Pew found that groups with 501(c)(3) status tended to launch with funding from multiple sources, have larger operating budgets, and overall had larger staffs than those groups dependent on other organizations. These are places like Texas Tribune, the St. Louis Beacon, and the Center for Investigative Reporting, among others. According to Pew, independent groups tended to be more financially stable than news outlets sponsored by another nonprofit organization.

About three-quarters (25 out of 32) reported that they have at least three revenue streams. That compares with less than half (10 out of 23) of those sponsored by non-news organizations and a third (nine out of 27) of those sponsored by universities.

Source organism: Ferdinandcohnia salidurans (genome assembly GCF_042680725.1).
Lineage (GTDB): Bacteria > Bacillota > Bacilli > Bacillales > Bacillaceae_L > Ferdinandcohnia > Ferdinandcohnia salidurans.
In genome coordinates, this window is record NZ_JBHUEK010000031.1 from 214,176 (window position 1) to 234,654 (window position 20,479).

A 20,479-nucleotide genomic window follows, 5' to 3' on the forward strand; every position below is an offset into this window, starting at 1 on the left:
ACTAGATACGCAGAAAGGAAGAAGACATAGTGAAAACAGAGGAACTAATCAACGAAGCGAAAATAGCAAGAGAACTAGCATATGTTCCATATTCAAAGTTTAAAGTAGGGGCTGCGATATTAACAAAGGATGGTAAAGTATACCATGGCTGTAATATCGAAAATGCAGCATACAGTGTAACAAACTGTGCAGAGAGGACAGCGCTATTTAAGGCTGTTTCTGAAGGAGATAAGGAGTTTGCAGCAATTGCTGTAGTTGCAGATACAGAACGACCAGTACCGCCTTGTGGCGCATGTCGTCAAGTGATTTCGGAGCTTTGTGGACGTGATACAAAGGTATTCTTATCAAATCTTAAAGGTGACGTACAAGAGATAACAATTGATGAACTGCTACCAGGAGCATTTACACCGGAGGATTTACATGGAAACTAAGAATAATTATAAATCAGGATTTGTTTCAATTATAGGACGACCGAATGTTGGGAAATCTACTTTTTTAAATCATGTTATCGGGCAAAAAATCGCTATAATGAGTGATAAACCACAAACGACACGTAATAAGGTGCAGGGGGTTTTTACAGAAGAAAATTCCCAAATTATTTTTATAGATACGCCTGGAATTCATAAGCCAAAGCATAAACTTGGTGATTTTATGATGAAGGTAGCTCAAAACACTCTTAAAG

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One thing the report makes clear is that building a nonprofit news site is a lean endeavor. According to Pew, the majority of the nonprofits surveyed (78 percent) said they have five or fewer full-time employees.

As Pew found in this survey, many of today’s nonprofit news sites and other organizations were launched during or shortly after the recession. Those economic conditions contributed to a number of local journalists losing their jobs. The report confirms anecdotal proof that many of those reporters launched nonprofit enterprises; more than a third of the nonprofit groups surveyed by Pew said they focus on state news, followed by metro-level news, then national news.

While 26 percent of the outlets covered general interest news, the report found that coverage areas ranged from investigative reporting to health care, environmental news, and government reporting.